Aaron N. Tubbs bio photo

Aaron N. Tubbs

Dragon chaser.

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I’m in a temporary lull where my Internet is working, so I’m going to (try to) get this up before it drops out on me again. After going to Bombay Hook and getting a much-needed shower, we headed down the coast of Delaware again, this time to visit the Dogfish Head Brewery. Upon arrival, we entered the building, and found ourselves in what looked to be either a looming drug deal, shootout, or both.

Luckily, on the other side of the door was a room of cheery inebriation and out-of-control merchandising, to welcome us to the brewery.

Before sampling the beer, we went on a tour of the facilities, complete with company story, founding legends, and a bit of beer education. My favorite part was probably the Palo aging vessel (seen in the back of the following two images), though it was interesting to see the facilities in general.

Also entertaining were the pails of raisin extract.

After finishing the tour, we were allowed to redeem our little dogfish tokens (four of them, state mandated) for small pours of free as in beer free beer. Featured that day were Festina Peche (which we’d had the previous night; crisp, sour, nice summer beer, I bought a case), Midas Touch (never liked this before, don’t like it now), Theobroma (eww), and Palo Santo Marron (yummy).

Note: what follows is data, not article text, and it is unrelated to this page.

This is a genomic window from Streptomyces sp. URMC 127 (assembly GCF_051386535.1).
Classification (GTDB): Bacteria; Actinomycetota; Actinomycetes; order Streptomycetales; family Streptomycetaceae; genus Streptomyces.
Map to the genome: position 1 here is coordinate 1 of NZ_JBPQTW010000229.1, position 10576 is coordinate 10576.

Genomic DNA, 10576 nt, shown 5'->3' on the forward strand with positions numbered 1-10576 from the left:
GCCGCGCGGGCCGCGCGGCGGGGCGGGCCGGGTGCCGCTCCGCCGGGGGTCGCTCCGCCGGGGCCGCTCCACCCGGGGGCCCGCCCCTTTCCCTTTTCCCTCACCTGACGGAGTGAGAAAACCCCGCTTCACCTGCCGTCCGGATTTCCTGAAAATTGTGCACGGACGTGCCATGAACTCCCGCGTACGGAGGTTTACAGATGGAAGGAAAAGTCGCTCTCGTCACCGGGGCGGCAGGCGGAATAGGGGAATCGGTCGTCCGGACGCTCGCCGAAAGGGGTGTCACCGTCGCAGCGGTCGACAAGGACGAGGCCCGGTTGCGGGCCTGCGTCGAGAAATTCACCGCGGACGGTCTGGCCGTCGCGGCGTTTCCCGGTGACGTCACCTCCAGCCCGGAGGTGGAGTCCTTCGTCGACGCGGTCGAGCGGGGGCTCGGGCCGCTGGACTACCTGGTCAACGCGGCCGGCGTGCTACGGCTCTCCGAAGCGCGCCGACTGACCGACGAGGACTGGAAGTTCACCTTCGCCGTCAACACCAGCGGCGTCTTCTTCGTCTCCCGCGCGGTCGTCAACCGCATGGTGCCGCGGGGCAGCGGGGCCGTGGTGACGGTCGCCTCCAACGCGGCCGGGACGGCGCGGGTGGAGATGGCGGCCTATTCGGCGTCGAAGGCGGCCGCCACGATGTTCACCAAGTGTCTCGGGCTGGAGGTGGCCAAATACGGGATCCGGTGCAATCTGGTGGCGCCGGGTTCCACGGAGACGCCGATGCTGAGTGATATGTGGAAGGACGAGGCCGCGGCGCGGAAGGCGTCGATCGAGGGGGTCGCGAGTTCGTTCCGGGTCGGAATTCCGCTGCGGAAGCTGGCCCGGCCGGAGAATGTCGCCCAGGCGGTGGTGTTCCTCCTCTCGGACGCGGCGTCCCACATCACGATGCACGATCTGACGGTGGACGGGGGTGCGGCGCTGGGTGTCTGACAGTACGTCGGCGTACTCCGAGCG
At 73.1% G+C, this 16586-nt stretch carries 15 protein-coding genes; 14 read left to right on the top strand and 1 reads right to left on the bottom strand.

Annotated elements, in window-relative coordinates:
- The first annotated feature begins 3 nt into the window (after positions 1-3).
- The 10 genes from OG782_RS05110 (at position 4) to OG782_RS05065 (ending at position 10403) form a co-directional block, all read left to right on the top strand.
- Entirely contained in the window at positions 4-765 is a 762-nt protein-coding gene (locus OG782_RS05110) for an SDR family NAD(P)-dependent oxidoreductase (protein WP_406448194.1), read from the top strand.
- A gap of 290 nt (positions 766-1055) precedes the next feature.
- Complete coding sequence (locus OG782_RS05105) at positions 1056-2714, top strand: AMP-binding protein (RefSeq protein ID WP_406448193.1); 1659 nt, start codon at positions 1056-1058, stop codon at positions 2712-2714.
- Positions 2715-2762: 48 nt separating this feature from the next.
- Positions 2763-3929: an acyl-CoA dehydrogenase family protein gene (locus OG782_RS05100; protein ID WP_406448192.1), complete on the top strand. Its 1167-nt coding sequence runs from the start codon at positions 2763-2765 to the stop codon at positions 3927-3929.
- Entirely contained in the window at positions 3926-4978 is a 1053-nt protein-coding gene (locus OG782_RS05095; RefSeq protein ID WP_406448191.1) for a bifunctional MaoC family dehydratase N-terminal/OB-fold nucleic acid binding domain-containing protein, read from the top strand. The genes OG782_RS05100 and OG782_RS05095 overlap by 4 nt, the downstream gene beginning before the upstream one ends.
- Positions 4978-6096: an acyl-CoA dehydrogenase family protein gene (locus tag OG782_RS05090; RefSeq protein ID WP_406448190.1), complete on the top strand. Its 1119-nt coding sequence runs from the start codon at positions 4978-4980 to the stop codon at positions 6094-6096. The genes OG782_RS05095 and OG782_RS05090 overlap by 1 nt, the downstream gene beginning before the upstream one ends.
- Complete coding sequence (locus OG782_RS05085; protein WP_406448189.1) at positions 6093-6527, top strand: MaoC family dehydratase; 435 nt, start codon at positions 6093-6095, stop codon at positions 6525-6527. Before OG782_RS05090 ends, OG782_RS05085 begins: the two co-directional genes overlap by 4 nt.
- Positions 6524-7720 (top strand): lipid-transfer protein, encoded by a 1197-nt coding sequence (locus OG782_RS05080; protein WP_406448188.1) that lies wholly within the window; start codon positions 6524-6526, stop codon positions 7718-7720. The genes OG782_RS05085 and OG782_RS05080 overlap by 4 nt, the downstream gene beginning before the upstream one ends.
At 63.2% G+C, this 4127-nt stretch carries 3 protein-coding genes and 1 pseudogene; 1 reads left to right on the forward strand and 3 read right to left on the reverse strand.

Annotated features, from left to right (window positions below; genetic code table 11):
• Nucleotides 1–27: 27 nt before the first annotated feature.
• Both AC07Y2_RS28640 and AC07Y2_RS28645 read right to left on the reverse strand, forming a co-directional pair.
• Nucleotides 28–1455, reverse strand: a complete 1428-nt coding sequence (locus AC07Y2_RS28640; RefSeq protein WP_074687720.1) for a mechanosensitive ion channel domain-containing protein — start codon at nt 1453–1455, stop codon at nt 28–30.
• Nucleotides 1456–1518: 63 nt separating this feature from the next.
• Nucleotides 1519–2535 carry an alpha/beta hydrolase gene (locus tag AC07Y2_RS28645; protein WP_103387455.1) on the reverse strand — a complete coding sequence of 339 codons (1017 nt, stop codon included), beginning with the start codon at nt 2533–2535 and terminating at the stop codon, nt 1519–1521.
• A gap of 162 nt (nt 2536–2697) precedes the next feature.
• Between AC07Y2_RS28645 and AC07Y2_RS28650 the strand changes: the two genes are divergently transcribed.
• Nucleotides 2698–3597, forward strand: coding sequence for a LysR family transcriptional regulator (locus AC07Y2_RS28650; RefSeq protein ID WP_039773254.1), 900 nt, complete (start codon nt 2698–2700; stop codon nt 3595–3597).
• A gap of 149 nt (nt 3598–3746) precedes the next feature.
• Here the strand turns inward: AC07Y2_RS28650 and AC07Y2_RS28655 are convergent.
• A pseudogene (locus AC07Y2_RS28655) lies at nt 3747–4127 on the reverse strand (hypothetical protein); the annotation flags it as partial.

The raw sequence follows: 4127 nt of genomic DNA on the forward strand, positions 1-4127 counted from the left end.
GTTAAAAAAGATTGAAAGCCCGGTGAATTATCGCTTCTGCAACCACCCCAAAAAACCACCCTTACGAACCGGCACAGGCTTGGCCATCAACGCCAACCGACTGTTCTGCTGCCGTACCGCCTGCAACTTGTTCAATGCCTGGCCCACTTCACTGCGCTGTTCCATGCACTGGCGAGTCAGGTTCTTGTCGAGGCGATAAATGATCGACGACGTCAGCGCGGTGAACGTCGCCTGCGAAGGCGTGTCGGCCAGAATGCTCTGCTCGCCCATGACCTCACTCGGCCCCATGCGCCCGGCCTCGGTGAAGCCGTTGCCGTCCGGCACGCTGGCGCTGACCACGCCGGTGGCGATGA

After the tasting, we were informed that all of our merchandising needs would be attended (overpriced clothing, posters, low quality bar gear, glassware, and accessories). Beer was also available, though the selections were more limited than I expected — they only had Festina, 60, 90, 120-minute (a whole case for just $180), Theobroma, Jiahu, India Brown Ale, Sah’Tea, Palo Santo Marron, and Shelter Pale Ale.

I mean, that’s a lot of beer, don’t get me wrong. But I was sort of hoping for Burton, Immort, Squall, Fort, etc. Some more of the season and rare stuff that only the brewery would have a private stock of. Maybe some brewery pre-cave-aged novelties (I know, silly hopes at this point, but the brewpub did have a vintage collection). Turns out there were some liquor stores that still had stock of some of the more recent offerings in the area, but the brewery did not.

Honestly, the whole experience was a little disappointing. I liked the tour, but the merchandising area felt surprising artificial and forced; it’s obvious the company is trying to grow and expand very quickly. I have no doubt they will soon be one of, if not the, largest craft brewers in the country. That said, I hope it’s because they continue to make high quality product, and not just because they happen to make stronger beers than most other folks.